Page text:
Marah Franke and Esther Karhayu were born nearly 9,000 miles apart. One grew up under Kansas skies and the other with scents of salt water and sounds of the Indian Ocean off the Kenyan coast.
Both born in families that emphasized academics and encouraged athletics, their paths crossed thanks to the pitch. Soccer has provided the path to a lifelong friendship that officially began as college athletes in Hutchinson, Kan.
Start of a lifelong relationship
Karhayu put together a decorated soccer career in Kenya. She was once a member of the women’s national team and was team MVP of Lulu High School three different times.
Having spent two years in her late teens in Nairobi, Kenya, Karhayu was intrigued at the prospects of a college scholarship in North America. Her coach once attended Park University in Missouri, driving her to look at college even further.
Marah played four sports at Derby High School. She ran cross country, track and also played basketball and soccer. She was a two-time state qualifier on the cross country course and was a part of four postseason trips with Panther soccer.
Both were a part of the club circuit in soccer, aiding a desire to play collegiately.
While their trips to the Hutchinson campus were 8,800 miles different, a life away from home was a new experience for both.
“The scary thing for me was being away from family,” Marah said. “I was most excited about meeting people that I hadn’t played against and weren’t local.”
Karhayu recalled the drive from Wichita to Hutchinson and how much she began to feel culture shock.
“All I could see were plain fields and hay all day,” she added.
Hutchinson Community College finished 12-4 last fall before losing, 3-2, in the Region VI quarterfinals to Butler Community College. Karhayu earned first-team Jayhawk West honors after scoring 13 goals, while Marah was second on the team in assists.
After the season ended on Oct. 26, 2019, the two kept in touch as any teammates would do. However, a new door opened as Thanksgiving approached.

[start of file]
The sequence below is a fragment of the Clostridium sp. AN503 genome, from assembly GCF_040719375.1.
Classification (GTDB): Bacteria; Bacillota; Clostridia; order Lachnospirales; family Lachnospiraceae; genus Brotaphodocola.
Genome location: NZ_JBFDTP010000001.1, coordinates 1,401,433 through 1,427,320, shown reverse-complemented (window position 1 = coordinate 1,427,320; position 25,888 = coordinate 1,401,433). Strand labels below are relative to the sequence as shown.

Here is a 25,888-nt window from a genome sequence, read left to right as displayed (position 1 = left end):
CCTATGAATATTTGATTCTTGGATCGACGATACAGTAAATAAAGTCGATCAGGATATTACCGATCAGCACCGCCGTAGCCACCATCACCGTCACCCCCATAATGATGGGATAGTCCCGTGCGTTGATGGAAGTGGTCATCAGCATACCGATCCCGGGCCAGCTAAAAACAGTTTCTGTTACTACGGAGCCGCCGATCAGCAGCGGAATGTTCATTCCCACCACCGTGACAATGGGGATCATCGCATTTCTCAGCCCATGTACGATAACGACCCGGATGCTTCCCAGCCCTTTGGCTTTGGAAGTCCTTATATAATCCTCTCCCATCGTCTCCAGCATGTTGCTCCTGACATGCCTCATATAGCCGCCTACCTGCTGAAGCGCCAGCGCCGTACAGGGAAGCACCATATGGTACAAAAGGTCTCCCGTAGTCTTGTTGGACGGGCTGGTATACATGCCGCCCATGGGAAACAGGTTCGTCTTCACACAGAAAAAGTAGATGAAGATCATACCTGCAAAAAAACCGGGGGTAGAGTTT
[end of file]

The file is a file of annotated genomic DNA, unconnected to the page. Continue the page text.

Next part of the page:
Marah invited Karhayu and two other teammates to Derby to join her family for the holiday. It was certainly a foreign concept as she had never celebrated Thanksgiving before.
Karhayu, who talks to her family almost daily through WhatsApp, said they were thrilled that she found a home away from home.
“[My mother] would pray for me that I’d be safe and find somewhere stable,” she added.
All it took was a few meals and joining in for the Franke Thanksgiving-family tradition of building LEGO sets to be a part of the family.
“We build for days, days and days,” Marah said. “Esther was probably the only one at the table until 11:00 p.m. working on the LEGOS. She is definitely experienced in game nights with us.”
It was a family member that also helped Karhayu travel home to Mombasa, Kenya for Christmas break two weeks later.
Joining the Franke family
Nearly every college athlete has been dealt a blow by the ongoing battle of COVID-19. Hutchinson Community College was one of the last Kansas schools to shut its doors in the spring, sending Marah home to Derby and Karhayu to local apartments to wait out the pandemic. Further housing restrictions forced these students out of the apartments and without a place to live.
Marah approached her parents, Matt and Laura, about the idea of having Karhayu move in for the summer. Having already spent so much time with her, they happily obliged.
It’s a door that Karhayu happily walked through.
“I’m so thankful for these guys because where else could I have gone?” she said. “My closest relatives are in South Carolina and West Virginia so I didn’t have money to go there.”
With games, practices and workouts stripped away, their friendship deepened even further as they spent countless hours under the same roof.
“It’s neat for my kids to get to know someone who comes from a different culture,” Matt said. “She’s from a country that is thousands of miles away, but she is created in God’s image and someone we respect.”
Joined in mourning
Nothing could have prepared Karhayu for the text she received the morning of Wednesday, Sept. 30.
Preparing for her first day on the Hutchinson Community College campus, she received a text from her sister, Ruth, that her mother, Rebecca Atuma, had passed away.
Marah instinctively saw a look in Karhayu’s eyes that morning and stopped her to talk.
“‘Mom, I’ve never had to do this before, I’ve never walked with a friend who lost a parent,’” Laura said of her phone call with Marah after hearing the news. “I told her to be with her, hug her, let her cry and just love on her. There was nothing else she could do.”
When Marah arrived in her room, Karhayu was on the phone with Laura, breaking down, repeating a devastating reality that her mother had died.
“In that moment, Esther reached out to me because I think I’ve been a mother figure since she came here,” Laura said. “… I listened to my two girls sobbing, got Marah’s attention and told them we loved them and we’d be there soon.”
With the distance between her family being so far, Marah struggled to comprehend what Karhayu was feeling.
“As hard as that would be being close to your family, I couldn’t imagine how hard it must be to not be close to your family,” Marah said. “That kind of changed things and definitely made us stronger together.”
A Christmas blessing
Go home to Mombasa or stay in Hutchinson? It’s the question Karhayu immediately pondered as she understandably longed to be with her family.
Karhayu’s father encouraged her to stay at school and finish the semester as it would be what her mother would have wanted.
With roundtrip air fare of almost $3,000, cost became an obstacle as Karhayu decided how she’d be able to make it home.